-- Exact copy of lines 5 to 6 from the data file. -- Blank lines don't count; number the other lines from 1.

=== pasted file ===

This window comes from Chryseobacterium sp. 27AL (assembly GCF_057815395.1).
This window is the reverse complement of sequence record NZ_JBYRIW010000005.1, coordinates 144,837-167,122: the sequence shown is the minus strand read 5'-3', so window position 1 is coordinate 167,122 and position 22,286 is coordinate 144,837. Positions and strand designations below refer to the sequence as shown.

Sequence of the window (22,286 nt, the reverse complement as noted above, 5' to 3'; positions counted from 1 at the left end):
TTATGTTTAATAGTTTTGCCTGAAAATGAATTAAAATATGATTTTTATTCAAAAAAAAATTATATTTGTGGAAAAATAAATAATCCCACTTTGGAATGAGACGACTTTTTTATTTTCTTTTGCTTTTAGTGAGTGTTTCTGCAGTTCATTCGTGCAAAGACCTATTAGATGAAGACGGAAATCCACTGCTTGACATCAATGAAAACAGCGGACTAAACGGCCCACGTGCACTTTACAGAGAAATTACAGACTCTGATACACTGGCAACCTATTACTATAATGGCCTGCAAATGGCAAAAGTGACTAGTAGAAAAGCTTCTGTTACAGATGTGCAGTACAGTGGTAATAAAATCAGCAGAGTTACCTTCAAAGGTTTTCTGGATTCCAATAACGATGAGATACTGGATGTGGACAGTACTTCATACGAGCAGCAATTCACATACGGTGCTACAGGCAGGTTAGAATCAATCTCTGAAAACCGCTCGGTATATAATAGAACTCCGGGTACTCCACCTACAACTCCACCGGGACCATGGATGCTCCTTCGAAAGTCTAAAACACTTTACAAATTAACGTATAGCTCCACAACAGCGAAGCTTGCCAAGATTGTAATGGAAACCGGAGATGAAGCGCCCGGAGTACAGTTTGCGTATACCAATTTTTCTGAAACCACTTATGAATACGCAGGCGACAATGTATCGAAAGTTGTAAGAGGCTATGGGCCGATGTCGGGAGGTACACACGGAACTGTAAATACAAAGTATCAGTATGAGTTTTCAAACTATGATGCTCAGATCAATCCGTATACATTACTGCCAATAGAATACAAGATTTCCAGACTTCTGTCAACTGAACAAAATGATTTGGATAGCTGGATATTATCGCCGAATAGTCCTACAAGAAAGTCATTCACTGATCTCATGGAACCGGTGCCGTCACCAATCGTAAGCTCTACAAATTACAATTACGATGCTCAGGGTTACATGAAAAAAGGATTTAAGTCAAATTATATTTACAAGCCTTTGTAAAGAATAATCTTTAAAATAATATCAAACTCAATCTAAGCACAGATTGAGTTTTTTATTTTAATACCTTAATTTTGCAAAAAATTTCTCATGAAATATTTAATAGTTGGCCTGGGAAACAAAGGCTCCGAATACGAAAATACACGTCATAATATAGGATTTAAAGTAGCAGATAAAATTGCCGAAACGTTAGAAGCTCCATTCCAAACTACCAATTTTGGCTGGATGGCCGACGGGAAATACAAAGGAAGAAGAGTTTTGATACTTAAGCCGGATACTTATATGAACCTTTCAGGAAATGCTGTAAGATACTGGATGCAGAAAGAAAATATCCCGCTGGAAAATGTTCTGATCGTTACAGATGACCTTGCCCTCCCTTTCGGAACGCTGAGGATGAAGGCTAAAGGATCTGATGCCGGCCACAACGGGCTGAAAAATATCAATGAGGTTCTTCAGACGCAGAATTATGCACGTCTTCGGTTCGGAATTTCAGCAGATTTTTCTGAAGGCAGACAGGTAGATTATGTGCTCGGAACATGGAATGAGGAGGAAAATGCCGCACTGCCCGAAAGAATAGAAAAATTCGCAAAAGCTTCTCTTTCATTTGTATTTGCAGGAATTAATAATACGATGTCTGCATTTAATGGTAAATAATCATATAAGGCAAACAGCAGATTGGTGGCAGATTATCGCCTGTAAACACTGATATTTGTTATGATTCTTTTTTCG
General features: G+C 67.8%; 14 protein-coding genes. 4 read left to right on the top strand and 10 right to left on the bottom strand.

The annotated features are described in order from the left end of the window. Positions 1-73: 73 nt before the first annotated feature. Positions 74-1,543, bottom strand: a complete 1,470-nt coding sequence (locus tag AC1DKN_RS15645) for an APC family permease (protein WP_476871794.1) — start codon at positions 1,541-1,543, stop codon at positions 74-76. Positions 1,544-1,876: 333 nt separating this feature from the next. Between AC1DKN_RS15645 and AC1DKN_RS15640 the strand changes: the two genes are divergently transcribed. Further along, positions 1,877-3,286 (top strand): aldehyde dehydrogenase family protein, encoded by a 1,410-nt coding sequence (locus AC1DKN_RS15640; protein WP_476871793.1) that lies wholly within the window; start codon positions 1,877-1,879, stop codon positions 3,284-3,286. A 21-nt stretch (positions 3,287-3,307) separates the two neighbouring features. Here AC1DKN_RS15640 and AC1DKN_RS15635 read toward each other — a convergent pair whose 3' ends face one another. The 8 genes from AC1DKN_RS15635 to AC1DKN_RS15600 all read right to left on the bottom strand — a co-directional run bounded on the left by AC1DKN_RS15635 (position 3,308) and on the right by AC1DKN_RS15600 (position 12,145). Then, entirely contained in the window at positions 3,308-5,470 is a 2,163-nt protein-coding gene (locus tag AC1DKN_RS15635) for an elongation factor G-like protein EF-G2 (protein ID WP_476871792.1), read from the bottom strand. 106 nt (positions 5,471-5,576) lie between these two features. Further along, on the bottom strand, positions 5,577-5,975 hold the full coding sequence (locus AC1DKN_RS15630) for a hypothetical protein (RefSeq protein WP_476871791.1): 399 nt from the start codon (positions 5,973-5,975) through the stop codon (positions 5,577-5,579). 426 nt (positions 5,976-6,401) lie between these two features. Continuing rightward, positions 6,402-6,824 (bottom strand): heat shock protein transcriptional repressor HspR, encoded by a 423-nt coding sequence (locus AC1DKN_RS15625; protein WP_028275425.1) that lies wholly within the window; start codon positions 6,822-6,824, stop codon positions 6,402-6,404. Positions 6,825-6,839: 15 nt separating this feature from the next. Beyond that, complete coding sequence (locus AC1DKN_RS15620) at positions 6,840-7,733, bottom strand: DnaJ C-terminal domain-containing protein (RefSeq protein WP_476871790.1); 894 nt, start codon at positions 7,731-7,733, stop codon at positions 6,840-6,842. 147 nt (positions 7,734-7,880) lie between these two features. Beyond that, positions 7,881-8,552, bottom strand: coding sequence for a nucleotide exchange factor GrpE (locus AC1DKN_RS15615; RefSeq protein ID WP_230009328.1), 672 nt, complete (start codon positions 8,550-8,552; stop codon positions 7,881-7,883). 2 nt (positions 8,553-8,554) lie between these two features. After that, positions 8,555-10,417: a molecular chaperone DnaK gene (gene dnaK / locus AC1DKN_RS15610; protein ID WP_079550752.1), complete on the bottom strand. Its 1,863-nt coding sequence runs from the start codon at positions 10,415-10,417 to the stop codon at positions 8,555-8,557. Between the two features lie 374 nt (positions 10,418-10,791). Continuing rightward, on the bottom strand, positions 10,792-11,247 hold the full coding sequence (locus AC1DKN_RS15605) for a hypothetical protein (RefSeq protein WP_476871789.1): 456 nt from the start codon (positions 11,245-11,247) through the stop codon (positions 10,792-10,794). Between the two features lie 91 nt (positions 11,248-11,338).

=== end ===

General features: G+C 67.8%; 14 protein-coding genes. 4 read left to right on the top strand and 10 right to left on the bottom strand.

The annotated features are described in order from the left end of the window. Positions 1-73: 73 nt before the first annotated feature. Positions 74-1,543, bottom strand: a complete 1,470-nt coding sequence (locus tag AC1DKN_RS15645) for an APC family permease (protein WP_476871794.1) — start codon at positions 1,541-1,543, stop codon at positions 74-76. Positions 1,544-1,876: 333 nt separating this feature from the next. Between AC1DKN_RS15645 and AC1DKN_RS15640 the strand changes: the two genes are divergently transcribed. Further along, positions 1,877-3,286 (top strand): aldehyde dehydrogenase family protein, encoded by a 1,410-nt coding sequence (locus AC1DKN_RS15640; protein WP_476871793.1) that lies wholly within the window; start codon positions 1,877-1,879, stop codon positions 3,284-3,286. A 21-nt stretch (positions 3,287-3,307) separates the two neighbouring features. Here AC1DKN_RS15640 and AC1DKN_RS15635 read toward each other — a convergent pair whose 3' ends face one another. The 8 genes from AC1DKN_RS15635 to AC1DKN_RS15600 all read right to left on the bottom strand — a co-directional run bounded on the left by AC1DKN_RS15635 (position 3,308) and on the right by AC1DKN_RS15600 (position 12,145). Then, entirely contained in the window at positions 3,308-5,470 is a 2,163-nt protein-coding gene (locus tag AC1DKN_RS15635) for an elongation factor G-like protein EF-G2 (protein ID WP_476871792.1), read from the bottom strand. 106 nt (positions 5,471-5,576) lie between these two features. Further along, on the bottom strand, positions 5,577-5,975 hold the full coding sequence (locus AC1DKN_RS15630) for a hypothetical protein (RefSeq protein WP_476871791.1): 399 nt from the start codon (positions 5,973-5,975) through the stop codon (positions 5,577-5,579). 426 nt (positions 5,976-6,401) lie between these two features. Continuing rightward, positions 6,402-6,824 (bottom strand): heat shock protein transcriptional repressor HspR, encoded by a 423-nt coding sequence (locus AC1DKN_RS15625; protein WP_028275425.1) that lies wholly within the window; start codon positions 6,822-6,824, stop codon positions 6,402-6,404. Positions 6,825-6,839: 15 nt separating this feature from the next. Beyond that, complete coding sequence (locus AC1DKN_RS15620) at positions 6,840-7,733, bottom strand: DnaJ C-terminal domain-containing protein (RefSeq protein WP_476871790.1); 894 nt, start codon at positions 7,731-7,733, stop codon at positions 6,840-6,842. 147 nt (positions 7,734-7,880) lie between these two features. Beyond that, positions 7,881-8,552, bottom strand: coding sequence for a nucleotide exchange factor GrpE (locus AC1DKN_RS15615; RefSeq protein ID WP_230009328.1), 672 nt, complete (start codon positions 8,550-8,552; stop codon positions 7,881-7,883). 2 nt (positions 8,553-8,554) lie between these two features. After that, positions 8,555-10,417: a molecular chaperone DnaK gene (gene dnaK / locus AC1DKN_RS15610; protein ID WP_079550752.1), complete on the bottom strand. Its 1,863-nt coding sequence runs from the start codon at positions 10,415-10,417 to the stop codon at positions 8,555-8,557. Between the two features lie 374 nt (positions 10,418-10,791). Continuing rightward, on the bottom strand, positions 10,792-11,247 hold the full coding sequence (locus AC1DKN_RS15605) for a hypothetical protein (RefSeq protein WP_476871789.1): 456 nt from the start codon (positions 11,245-11,247) through the stop codon (positions 10,792-10,794). Between the two features lie 91 nt (positions 11,248-11,338).